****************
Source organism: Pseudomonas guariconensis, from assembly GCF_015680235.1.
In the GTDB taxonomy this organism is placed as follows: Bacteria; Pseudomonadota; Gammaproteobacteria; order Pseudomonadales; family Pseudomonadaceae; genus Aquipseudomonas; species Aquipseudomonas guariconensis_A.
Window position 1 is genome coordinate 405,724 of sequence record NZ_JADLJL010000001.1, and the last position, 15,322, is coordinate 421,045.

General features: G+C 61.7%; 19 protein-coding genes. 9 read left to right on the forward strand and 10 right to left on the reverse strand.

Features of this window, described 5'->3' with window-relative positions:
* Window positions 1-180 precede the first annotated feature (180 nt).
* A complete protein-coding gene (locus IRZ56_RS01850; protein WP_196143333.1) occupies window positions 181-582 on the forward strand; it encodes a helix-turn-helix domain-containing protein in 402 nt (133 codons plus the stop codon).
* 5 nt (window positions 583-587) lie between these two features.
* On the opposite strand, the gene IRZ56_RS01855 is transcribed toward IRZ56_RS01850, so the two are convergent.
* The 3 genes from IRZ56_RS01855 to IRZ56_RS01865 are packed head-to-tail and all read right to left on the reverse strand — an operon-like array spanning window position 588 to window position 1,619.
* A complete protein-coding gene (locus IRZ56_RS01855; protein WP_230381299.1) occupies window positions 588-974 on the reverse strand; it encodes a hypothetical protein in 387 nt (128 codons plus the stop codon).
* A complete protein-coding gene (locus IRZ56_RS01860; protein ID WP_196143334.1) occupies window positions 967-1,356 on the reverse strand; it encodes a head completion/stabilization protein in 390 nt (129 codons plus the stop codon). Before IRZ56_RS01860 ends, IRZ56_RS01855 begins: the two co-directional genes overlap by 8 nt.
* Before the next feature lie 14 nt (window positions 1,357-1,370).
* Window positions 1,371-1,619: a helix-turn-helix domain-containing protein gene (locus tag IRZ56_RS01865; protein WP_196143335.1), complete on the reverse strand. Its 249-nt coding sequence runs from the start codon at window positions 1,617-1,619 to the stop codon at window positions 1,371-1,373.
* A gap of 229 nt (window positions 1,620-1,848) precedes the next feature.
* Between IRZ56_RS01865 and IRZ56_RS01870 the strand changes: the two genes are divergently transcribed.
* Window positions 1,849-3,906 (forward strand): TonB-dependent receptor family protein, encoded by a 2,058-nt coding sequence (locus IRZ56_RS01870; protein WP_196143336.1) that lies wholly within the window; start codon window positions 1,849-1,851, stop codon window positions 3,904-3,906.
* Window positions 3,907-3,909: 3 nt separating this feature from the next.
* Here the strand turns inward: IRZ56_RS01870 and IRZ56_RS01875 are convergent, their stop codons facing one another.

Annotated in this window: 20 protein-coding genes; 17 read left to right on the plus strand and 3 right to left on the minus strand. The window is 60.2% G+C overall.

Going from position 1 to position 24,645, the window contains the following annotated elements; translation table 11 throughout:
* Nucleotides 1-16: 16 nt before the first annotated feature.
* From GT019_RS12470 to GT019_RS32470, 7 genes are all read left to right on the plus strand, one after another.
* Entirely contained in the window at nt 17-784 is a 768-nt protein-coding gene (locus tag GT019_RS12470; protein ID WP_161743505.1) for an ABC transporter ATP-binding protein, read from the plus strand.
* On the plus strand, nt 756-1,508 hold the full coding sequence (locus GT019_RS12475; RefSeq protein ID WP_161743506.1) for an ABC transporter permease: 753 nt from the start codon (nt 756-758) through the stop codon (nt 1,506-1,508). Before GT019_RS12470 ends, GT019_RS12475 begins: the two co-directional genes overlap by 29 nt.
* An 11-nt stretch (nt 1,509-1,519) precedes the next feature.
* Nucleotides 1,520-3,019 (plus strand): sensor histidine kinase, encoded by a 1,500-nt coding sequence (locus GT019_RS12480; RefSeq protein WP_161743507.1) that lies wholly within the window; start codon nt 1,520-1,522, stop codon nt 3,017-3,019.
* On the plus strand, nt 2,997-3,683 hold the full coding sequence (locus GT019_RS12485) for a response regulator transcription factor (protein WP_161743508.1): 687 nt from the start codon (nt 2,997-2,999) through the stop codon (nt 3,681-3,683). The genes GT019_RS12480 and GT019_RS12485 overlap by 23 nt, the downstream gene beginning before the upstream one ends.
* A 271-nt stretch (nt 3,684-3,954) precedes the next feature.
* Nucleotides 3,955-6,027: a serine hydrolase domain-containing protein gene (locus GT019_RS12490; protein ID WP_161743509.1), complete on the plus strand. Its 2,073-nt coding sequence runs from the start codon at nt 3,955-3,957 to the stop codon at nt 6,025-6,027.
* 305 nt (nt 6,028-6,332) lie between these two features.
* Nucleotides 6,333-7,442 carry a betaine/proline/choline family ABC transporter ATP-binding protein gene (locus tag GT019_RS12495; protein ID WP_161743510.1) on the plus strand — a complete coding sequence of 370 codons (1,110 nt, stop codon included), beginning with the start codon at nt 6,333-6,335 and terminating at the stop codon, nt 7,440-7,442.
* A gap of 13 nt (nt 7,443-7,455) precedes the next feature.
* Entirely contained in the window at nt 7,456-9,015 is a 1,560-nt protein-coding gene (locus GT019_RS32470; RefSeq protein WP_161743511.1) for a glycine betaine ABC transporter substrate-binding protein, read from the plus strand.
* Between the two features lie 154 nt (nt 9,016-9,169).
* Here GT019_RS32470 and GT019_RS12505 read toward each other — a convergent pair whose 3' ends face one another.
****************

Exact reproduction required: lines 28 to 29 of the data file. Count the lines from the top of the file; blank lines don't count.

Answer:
* On the plus strand, nt 2,997-3,683 hold the full coding sequence (locus GT019_RS12485) for a response regulator transcription factor (protein WP_161743508.1): 687 nt from the start codon (nt 2,997-2,999) through the stop codon (nt 3,681-3,683). The genes GT019_RS12480 and GT019_RS12485 overlap by 23 nt, the downstream gene beginning before the upstream one ends.
* A 271-nt stretch (nt 3,684-3,954) precedes the next feature.